3. Let us look to the duration. There is a vanity and uncertainty in all these outward things; they soon take the wing, and leave us in sorrow. If they continue with us till death, then they have done all their work. Wealth may bring you to the grave, but it can stead you no further; then wealth is gone, but horror doth continue: Luke xvi. 24, ‘Son, in thy lifetime thou enjoyedst thy good things.’ These good things are only commensurate with life. Sometimes they do not last so long; but when we must leave the world, and launch out to those unknown regions, Job xxvii. 8, how miserable shall we be! Worldly comforts will fail us when we have most need of them, as Jonah’s gourd when the sun scorched him. So in the hour of death, what will bags of gold do then? But now, on the other side, wisdom is better than gold and silver, because ‘with her are durable riches and righteousness,’ Prov. viii. 18, 19; therefore ‘my fruit is better than gold, yea, than fine gold, and my revenue than choice silver.’ If a man would labour for anything, labour for that which is eternal, John vi. 27. No treasure can be compared to eternal life, and this the word assureth us of.
Secondly, Let us now come to examine why the children of God value it so.
1. Because they are enlightened by the Spirit, when others have their eyes dazzled with external splendour, and their judgment corrupted by their senses. It is not ignorance undoes the world so much as want of spiritual prudence. Spiritual and heavenly things can only be seen in the light of the Spirit, without which we can neither discern the truth or worth of them in order to choice: 1 Cor. ii. 14, ‘The natural man receiveth not the things of the Spirit:’ and therefore, till we have this illuminating and sanctifying light of the Spirit, we shall not make a good choice for ourselves. Eph. i. 17, 18, the apostle prayeth, ‘That the Lord would give you the spirit of wisdom and revelation; the eyes of your understanding being enlightened, that ye may know what is the hope of his calling, and the riches of the glory of his inheritance in the saints.’ That saving knowledge of divine mysteries which causeth us to prefer and choose them above other things comes from the Spirit of wisdom and revelation; otherwise, in seeing we see not. There is a perfect contradiction many times between speculative and practical knowledge. The common wisdom and knowledge of divine mysteries is a gift that cometh from the Spirit, much more the spiritual discerning.
2. They are affected with their true necessities. Our real necessities are the necessities of the soul. Bodily wants are more urging and pressing upon us, but these are more dangerous; therefore gold and silver, which supplieth our bodily necessities, is not so welcome to them as the law of God’s mouth, which provideth a remedy for their soul-defects. How to be justified, how sanctified, is more than what shall we eat and drink, and wherewith shall we be clothed. Usually soul-necessities are overlooked; we regard them not, or conceit we are well already: Rev. iii. 17, ‘Thou thoughtest thou wast rich, and increased with goods, and hadst need of nothing:’ and then we have no relish for the offered remedy. The word of God is the offered remedy to repair our collapsed state. The gospel is not only true, but worthy to be embraced, 1 Tim. i. 15; but who will embrace it but the sensible sinner? for it is offered as a remedy to the sick and deliverance to the captive: it is not enough to see the excellency of things, but we must see our necessity of them. There are two hindrances that prejudice our salvation—either the necessity and excellency 268of the gospel is not considered, or the truth and reality of it is not believed.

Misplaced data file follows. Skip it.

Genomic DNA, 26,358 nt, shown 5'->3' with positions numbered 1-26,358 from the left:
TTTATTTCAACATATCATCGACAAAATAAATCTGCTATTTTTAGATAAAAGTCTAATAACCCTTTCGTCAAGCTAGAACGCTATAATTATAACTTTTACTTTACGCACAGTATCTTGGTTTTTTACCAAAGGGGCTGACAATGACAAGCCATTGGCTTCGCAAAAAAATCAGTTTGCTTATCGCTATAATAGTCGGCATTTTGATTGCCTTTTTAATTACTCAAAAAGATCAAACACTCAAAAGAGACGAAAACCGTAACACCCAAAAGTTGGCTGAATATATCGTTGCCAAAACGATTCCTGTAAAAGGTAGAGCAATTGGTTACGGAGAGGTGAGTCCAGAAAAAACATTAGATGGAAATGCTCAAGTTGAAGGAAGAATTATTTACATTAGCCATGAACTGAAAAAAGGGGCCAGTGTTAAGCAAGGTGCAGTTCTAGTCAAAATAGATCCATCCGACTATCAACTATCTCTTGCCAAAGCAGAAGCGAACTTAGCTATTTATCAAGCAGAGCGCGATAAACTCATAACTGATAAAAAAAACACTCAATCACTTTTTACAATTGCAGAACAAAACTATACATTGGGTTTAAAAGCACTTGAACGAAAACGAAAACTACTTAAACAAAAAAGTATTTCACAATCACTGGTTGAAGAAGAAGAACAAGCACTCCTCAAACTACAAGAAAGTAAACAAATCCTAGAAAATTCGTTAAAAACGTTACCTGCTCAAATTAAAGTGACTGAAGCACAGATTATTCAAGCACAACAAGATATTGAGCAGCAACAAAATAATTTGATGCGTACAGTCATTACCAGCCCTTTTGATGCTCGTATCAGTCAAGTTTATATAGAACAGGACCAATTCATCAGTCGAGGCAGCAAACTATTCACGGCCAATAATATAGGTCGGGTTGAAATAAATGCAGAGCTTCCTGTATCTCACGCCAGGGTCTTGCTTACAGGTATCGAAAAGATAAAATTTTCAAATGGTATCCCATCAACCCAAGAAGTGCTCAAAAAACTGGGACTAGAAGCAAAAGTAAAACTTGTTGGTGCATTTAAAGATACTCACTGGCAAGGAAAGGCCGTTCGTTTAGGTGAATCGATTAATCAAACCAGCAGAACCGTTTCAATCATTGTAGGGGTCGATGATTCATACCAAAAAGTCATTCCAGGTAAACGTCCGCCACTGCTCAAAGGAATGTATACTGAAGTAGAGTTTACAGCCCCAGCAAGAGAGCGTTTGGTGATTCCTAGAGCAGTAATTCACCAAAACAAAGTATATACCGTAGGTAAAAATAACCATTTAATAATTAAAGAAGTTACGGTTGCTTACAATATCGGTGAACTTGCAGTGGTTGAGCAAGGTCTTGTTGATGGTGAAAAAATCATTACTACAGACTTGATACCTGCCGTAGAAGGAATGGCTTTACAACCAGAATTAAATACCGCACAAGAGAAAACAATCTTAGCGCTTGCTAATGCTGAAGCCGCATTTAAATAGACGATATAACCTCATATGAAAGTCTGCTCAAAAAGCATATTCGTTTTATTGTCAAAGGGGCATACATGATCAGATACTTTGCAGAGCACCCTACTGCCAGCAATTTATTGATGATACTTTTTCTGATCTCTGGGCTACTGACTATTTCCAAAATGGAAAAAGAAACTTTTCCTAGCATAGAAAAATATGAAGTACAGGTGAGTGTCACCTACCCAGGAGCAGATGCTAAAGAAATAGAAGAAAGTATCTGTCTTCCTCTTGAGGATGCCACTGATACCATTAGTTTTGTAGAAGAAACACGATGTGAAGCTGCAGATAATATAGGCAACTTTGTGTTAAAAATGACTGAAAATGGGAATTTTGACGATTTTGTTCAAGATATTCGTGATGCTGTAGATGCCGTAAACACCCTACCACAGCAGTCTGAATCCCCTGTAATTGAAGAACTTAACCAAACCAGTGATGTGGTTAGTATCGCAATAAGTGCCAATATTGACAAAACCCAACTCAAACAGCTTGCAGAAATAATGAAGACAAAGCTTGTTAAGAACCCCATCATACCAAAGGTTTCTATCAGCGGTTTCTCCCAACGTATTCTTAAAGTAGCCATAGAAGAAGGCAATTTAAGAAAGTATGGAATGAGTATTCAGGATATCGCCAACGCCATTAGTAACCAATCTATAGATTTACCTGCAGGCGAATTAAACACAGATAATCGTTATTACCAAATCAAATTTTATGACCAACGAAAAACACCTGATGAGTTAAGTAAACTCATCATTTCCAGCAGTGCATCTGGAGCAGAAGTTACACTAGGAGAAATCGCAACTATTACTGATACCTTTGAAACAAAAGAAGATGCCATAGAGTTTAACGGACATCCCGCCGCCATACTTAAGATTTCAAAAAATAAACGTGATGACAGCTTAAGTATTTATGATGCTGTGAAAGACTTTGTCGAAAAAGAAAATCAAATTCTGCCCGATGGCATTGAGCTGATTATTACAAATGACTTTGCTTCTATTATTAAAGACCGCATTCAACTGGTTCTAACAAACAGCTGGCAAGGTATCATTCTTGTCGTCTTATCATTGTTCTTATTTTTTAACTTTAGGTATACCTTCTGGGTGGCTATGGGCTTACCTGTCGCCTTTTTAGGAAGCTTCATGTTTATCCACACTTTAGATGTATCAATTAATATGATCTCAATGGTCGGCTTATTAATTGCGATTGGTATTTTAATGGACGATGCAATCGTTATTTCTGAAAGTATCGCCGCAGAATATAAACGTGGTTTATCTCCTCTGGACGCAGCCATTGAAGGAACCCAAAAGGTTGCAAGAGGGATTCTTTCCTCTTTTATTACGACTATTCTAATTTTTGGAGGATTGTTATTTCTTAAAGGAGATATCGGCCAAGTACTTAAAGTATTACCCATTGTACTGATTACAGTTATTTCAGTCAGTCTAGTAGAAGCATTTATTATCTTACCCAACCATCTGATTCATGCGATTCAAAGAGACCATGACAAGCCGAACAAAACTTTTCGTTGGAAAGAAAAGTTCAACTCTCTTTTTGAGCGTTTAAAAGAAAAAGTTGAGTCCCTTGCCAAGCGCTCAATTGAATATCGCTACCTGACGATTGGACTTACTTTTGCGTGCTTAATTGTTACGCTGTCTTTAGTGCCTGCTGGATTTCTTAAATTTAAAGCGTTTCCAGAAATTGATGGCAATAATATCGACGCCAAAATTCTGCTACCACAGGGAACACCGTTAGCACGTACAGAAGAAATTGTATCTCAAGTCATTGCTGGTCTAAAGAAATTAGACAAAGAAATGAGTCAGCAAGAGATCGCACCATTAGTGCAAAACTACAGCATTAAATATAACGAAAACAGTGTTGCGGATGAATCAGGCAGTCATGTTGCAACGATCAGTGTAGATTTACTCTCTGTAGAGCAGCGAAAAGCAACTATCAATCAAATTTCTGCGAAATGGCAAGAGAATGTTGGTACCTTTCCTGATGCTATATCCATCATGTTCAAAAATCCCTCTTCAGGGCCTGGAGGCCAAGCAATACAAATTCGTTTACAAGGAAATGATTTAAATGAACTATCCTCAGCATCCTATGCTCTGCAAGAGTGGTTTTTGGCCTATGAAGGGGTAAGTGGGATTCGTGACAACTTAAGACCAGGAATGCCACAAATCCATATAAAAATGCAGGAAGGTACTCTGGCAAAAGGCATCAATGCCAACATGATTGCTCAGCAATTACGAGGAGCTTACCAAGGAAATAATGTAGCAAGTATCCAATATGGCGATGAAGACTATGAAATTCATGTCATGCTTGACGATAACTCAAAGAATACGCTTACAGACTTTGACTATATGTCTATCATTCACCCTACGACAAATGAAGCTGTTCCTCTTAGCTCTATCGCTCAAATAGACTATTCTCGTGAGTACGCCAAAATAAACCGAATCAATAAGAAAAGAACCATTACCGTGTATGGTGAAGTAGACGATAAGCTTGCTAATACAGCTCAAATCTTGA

3. They measure all things with respect not to this world but the world to come. It is a high point of religion to do all things and regard all things for eternal ends: 2 Cor. iv. 18, ‘Looking not to things seen, that are temporal, but to the things which are not seen, which are eternal:’ making this our scope, and doing all to this end. Gold and silver are the most valuable things in the world: what cannot gold and silver buy in this world? But there is another world, and believers look to things unseen. Within a while it will not be a pin to choose whether we have enjoyed much or little of this world’s good things; but much will lie upon this, whether we have obeyed God, and glorified God, and accepted of Christ. The use of gold and silver ceaseth in the world to come: these things are not current in Canaan, nor accounted of in our heavenly country; therefore money should be a vile thing instead of grace. We can carry away none of these things with us when we die, Eccles. v. 15; and surely that which hath no power to free us from death, to comfort us in death, or go with us into another world after death, is no happiness or solid tranquillity.